Task & Purpose is excited to present episode one, “Bergdahl’s Perception of Reality” — our new weekly podcast series discussing Serial, season two’s focus on Bowe Bergdahl, and the latest news around the case.
Task & Purpose’s managing editor Lauren Katzenberg gives you a rundown with co-hosts James Weirick, a former judge advocate in the Marine Corps, and Nate Bethea, who was an officer in Bergdahl’s battalion in Afghanistan.
In episode one, Weirick and Nate weigh in on Bergdahl’s motivations for launching the DUSTWUN in June 2009 when he walked off base in Paktika province, Afghanistan. We also discuss how the team behind the viral podcast Serial decided to focus on Bergdahl for season two and its implications for the case.
Finally, what does it mean when the only person with access to Bergdahl is "The Hurt Locker" screenwriter Mark Boal?
Download episode one, “Bergdahl’s Perception of Reality,” on iTunes. Make sure you subscribe so you never miss an episode and let us know know what you think
Listen to the podcast on Soundcloud below. You can also access it on iTunes here.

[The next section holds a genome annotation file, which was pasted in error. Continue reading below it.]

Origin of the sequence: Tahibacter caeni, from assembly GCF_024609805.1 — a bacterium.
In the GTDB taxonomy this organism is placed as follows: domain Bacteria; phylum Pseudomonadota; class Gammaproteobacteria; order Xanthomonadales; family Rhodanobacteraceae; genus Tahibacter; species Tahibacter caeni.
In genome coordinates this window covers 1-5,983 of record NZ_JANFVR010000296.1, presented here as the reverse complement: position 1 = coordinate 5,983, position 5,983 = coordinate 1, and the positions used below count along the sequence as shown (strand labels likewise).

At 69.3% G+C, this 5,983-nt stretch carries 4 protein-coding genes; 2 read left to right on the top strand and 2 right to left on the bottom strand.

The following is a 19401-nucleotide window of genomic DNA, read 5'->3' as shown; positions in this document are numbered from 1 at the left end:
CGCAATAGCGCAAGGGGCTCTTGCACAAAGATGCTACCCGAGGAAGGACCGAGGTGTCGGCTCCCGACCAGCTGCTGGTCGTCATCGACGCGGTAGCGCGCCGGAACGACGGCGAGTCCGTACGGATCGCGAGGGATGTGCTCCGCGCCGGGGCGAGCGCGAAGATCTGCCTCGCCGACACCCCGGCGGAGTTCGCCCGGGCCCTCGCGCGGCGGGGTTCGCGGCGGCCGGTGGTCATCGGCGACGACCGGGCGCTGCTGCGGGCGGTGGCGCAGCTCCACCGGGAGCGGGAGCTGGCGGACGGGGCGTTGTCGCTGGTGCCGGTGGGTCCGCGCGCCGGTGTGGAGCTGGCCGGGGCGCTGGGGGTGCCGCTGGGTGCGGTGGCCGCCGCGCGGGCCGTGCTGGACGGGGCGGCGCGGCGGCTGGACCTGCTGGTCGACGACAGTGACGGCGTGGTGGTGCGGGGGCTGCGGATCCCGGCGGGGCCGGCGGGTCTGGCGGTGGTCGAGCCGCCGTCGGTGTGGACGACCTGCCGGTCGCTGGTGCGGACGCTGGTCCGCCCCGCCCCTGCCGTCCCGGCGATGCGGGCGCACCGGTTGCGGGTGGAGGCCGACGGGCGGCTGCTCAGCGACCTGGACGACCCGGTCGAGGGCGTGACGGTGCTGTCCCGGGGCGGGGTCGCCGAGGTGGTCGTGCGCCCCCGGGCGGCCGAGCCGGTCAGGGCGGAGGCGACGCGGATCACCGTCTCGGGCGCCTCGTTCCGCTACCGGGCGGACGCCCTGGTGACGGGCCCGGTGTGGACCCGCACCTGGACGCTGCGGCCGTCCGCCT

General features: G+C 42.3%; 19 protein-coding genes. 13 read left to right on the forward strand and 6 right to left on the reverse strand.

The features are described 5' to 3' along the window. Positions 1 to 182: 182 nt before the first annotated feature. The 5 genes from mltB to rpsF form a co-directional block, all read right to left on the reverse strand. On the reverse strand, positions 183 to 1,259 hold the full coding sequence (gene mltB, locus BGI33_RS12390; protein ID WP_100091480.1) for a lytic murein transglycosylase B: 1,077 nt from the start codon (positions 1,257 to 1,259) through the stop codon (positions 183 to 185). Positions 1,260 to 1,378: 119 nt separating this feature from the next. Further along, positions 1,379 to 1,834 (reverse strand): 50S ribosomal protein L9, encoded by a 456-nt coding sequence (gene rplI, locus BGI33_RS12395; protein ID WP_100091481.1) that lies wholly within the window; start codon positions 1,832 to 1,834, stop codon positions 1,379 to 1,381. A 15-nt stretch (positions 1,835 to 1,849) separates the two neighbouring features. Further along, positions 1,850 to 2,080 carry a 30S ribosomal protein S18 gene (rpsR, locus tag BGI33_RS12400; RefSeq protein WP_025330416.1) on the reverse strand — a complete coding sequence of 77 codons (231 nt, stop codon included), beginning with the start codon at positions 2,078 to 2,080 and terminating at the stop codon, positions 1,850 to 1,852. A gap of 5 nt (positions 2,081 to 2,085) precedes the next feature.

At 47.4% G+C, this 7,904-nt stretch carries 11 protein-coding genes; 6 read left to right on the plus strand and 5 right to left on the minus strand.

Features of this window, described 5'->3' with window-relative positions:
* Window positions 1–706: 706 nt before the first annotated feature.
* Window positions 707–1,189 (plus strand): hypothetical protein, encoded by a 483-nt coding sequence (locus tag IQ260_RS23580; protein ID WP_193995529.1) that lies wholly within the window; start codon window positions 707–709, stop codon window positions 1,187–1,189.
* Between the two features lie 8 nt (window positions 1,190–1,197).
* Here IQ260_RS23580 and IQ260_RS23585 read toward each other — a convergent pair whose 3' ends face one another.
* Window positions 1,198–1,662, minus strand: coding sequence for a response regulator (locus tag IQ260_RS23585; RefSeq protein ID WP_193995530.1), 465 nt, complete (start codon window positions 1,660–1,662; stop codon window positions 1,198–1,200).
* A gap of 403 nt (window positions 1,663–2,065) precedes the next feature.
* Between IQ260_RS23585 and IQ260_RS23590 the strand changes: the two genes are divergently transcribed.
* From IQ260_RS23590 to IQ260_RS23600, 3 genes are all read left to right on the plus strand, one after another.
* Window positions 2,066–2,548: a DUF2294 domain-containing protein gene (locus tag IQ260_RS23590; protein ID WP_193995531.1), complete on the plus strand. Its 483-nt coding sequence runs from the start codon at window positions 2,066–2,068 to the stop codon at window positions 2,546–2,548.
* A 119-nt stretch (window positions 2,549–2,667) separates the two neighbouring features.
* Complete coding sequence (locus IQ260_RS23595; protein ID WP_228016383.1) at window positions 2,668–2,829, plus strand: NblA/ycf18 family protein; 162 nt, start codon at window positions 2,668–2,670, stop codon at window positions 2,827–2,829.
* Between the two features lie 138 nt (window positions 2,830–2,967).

Officers from the California Highway Patrol arrested a homeless man Thursday morning after he allegedly threw a stolen Caltrans tripod onto Interstate 5 in downtown Sacramento, endangering the occupants of a van as it crashed through its windshield.
The incident happened just after 10:30 a.m., when the Caltrans survey tripod was stolen from the corner of Neasham Circle and Front Street, CHP South Sacramento said in a news release.
KABUL (Reuters) - Afghanistan's parliament descended into chaos on Sunday when lawmakers brawled over the appointment of a new speaker, an inauspicious start to the assembly which was sitting for the first time since chaotic elections last year.
Results of last October's parliamentary election were only finalized earlier this month after repeated technical and organizational problems and widespread accusations of fraud.
If the Pentagon had to take Consumer Math class in high school, they'd flunk.
The U.S. military—correction, the U.S. taxpayer—is spending more money to buy fewer weapons. The reason? Poor acquisition practices, according to a report by the Government Accountability Office (GAO).
"DOD's 2018 portfolio of major weapon programs has grown in cost by $8 billion, but contains four fewer systems than last year," GAO found.